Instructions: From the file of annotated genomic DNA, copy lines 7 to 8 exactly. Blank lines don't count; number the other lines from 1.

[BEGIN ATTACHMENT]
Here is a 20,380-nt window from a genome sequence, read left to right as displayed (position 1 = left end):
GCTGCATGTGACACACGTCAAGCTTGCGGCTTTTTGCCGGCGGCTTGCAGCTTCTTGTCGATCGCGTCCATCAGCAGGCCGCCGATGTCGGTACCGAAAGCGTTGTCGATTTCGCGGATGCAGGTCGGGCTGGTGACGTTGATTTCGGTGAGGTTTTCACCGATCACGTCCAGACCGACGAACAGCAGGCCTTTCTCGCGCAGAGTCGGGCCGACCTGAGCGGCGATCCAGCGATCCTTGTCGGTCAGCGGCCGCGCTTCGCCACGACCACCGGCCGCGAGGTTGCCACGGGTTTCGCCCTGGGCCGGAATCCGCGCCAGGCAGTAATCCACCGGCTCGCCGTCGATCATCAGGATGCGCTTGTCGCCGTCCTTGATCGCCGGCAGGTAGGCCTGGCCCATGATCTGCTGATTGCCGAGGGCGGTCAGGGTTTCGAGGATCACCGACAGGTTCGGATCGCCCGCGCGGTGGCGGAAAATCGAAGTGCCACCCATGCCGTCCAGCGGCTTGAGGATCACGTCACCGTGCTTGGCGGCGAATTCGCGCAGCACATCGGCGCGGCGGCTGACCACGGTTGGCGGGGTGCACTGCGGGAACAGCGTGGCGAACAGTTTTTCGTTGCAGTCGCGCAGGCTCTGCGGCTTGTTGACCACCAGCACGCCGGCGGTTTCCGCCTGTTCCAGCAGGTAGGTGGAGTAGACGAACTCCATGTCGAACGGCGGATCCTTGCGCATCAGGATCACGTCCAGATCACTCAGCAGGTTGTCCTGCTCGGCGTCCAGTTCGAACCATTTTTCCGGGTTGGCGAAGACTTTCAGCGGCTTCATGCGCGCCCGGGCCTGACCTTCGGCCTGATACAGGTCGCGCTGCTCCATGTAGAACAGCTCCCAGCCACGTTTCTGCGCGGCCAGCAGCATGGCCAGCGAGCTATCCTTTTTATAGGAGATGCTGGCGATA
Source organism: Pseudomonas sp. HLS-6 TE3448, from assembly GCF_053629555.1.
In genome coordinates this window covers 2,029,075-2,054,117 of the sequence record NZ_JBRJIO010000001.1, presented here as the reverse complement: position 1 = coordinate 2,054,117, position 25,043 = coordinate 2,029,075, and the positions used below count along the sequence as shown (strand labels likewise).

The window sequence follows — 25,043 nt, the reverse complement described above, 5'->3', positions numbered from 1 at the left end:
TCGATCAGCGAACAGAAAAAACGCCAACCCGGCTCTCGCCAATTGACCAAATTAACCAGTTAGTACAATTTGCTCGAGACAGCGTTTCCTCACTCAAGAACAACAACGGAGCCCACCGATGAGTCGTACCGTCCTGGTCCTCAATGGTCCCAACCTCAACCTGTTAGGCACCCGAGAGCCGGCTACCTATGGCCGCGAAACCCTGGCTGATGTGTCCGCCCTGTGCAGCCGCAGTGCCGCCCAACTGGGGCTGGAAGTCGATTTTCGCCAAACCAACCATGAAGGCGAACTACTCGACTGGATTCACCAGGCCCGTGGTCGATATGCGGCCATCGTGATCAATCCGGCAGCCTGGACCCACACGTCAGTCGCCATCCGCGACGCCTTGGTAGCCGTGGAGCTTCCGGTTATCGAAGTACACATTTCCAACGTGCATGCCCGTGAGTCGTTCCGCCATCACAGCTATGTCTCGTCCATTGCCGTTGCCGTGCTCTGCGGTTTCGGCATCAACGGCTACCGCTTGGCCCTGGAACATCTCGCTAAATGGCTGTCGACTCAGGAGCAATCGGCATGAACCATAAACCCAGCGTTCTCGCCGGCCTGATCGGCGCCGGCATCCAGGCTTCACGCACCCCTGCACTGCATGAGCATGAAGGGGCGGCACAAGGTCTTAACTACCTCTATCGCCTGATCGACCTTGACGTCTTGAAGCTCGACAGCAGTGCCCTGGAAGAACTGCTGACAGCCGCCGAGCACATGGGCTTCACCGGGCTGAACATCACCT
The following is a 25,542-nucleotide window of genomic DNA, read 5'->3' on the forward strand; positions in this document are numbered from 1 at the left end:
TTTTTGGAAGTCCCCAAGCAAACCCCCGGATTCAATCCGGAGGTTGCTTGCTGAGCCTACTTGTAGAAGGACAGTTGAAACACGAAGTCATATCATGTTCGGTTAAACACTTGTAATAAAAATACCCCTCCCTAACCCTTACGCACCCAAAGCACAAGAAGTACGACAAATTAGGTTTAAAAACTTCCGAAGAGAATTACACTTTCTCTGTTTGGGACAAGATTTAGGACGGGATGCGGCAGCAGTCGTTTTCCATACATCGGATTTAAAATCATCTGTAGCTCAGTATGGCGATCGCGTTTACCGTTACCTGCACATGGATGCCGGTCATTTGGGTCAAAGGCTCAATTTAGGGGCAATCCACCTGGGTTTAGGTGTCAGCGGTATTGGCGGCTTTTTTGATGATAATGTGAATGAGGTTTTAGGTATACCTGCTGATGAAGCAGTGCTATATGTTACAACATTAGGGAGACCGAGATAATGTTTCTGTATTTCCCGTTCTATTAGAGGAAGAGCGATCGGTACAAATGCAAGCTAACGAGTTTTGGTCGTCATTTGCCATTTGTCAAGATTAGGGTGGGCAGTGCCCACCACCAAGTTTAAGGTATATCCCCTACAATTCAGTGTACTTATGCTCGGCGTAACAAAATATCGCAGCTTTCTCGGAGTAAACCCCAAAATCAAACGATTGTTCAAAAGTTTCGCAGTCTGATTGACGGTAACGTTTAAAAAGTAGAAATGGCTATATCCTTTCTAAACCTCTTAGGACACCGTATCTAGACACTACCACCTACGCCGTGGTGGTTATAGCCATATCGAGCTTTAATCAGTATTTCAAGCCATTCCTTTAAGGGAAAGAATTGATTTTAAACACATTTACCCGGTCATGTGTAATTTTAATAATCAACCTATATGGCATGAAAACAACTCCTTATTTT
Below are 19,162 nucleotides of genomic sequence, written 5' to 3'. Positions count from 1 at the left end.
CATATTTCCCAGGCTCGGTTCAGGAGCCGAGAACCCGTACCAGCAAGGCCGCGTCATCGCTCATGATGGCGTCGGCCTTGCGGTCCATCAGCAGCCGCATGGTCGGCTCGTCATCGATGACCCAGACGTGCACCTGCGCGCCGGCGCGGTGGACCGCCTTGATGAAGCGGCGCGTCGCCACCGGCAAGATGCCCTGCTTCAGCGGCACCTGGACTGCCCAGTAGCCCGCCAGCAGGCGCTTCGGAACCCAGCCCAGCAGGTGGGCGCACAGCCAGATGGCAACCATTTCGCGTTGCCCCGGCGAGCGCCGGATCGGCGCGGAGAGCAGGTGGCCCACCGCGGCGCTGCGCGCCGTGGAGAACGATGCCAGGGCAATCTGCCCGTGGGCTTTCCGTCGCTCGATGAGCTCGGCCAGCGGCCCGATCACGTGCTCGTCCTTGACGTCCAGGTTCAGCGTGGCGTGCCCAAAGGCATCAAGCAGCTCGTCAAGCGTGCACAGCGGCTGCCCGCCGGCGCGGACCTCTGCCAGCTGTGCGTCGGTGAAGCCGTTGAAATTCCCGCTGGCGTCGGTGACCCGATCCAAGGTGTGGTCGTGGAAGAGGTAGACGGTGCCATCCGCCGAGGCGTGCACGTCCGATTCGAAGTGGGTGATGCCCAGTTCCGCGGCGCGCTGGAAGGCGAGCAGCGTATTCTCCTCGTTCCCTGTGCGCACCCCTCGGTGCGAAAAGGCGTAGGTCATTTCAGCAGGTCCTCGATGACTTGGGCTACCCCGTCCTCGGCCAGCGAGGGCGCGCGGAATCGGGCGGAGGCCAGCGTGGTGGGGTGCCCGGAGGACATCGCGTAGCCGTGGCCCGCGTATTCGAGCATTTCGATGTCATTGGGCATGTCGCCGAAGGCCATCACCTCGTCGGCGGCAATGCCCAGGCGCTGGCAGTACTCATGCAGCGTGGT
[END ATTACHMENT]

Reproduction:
The following is a 25,542-nucleotide window of genomic DNA, read 5'->3' on the forward strand; positions in this document are numbered from 1 at the left end:
TTTTTGGAAGTCCCCAAGCAAACCCCCGGATTCAATCCGGAGGTTGCTTGCTGAGCCTACTTGTAGAAGGACAGTTGAAACACGAAGTCATATCATGTTCGGTTAAACACTTGTAATAAAAATACCCCTCCCTAACCCTTACGCACCCAAAGCACAAGAAGTACGACAAATTAGGTTTAAAAACTTCCGAAGAGAATTACACTTTCTCTGTTTGGGACAAGATTTAGGACGGGATGCGGCAGCAGTCGTTTTCCATACATCGGATTTAAAATCATCTGTAGCTCAGTATGGCGATCGCGTTTACCGTTACCTGCACATGGATGCCGGTCATTTGGGTCAAAGGCTCAATTTAGGGGCAATCCACCTGGGTTTAGGTGTCAGCGGTATTGGCGGCTTTTTTGATGATAATGTGAATGAGGTTTTAGGTATACCTGCTGATGAAGCAGTGCTATATGTTACAACATTAGGGAGACCGAGATAATGTTTCTGTATTTCCCGTTCTATTAGAGGAAGAGCGATCGGTACAAATGCAAGCTAACGAGTTTTGGTCGTCATTTGCCATTTGTCAAGATTAGGGTGGGCAGTGCCCACCACCAAGTTTAAGGTATATCCCCTACAATTCAGTGTACTTATGCTCGGCGTAACAAAATATCGCAGCTTTCTCGGAGTAAACCCCAAAATCAAACGATTGTTCAAAAGTTTCGCAGTCTGATTGACGGTAACGTTTAAAAAGTAGAAATGGCTATATCCTTTCTAAACCTCTTAGGACACCGTATCTAGACACTACCACCTACGCCGTGGTGGTTATAGCCATATCGAGCTTTAATCAGTATTTCAAGCCATTCCTTTAAGGGAAAGAATTGATTTTAAACACATTTACCCGGTCATGTGTAATTTTAATAATCAACCTATATGGCATGAAAACAACTCCTTATTTT